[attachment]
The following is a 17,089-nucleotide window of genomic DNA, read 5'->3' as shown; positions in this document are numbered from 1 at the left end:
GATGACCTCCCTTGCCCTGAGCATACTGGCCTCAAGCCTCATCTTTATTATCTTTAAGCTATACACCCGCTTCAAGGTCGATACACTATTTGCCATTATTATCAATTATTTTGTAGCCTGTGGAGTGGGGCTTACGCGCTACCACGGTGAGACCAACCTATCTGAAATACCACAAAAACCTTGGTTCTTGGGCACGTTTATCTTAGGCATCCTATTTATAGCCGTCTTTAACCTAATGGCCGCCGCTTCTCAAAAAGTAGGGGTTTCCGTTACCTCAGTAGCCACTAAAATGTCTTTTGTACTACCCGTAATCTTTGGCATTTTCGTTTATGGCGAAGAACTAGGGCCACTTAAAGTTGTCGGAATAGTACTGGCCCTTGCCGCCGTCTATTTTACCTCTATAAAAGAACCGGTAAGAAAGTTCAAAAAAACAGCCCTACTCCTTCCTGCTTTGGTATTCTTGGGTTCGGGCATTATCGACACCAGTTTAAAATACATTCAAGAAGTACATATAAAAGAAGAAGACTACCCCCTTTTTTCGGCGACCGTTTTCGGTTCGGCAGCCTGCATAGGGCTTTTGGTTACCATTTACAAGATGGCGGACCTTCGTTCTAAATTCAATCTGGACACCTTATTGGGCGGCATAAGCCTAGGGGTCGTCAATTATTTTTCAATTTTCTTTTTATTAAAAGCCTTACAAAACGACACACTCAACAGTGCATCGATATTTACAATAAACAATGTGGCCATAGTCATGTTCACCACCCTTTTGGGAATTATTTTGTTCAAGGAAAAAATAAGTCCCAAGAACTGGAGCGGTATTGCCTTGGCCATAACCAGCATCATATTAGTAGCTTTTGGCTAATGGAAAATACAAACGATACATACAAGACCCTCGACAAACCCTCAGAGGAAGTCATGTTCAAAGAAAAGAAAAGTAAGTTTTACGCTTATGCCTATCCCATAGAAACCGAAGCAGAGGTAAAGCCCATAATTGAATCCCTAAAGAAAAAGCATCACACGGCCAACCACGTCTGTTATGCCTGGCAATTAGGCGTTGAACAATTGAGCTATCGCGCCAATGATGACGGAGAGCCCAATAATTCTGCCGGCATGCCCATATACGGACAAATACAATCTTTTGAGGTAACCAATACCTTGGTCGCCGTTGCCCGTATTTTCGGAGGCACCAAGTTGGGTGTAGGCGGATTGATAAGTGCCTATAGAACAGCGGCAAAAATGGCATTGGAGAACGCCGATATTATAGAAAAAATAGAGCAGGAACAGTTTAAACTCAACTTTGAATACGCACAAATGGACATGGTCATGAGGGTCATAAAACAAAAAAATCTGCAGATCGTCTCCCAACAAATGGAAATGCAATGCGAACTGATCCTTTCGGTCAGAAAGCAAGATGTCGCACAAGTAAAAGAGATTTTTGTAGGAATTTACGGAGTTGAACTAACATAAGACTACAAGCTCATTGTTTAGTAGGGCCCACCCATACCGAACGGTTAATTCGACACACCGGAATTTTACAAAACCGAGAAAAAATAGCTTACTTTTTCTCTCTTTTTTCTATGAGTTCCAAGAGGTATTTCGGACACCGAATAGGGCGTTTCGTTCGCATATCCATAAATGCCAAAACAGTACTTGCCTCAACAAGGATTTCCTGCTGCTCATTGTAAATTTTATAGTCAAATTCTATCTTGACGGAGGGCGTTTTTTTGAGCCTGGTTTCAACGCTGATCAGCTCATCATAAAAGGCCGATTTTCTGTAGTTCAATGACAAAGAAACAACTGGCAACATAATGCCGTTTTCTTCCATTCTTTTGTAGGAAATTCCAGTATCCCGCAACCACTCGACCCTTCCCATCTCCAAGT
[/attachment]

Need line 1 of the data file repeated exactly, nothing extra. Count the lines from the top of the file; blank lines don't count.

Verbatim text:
The following is a 17,089-nucleotide window of genomic DNA, read 5'->3' as shown; positions in this document are numbered from 1 at the left end: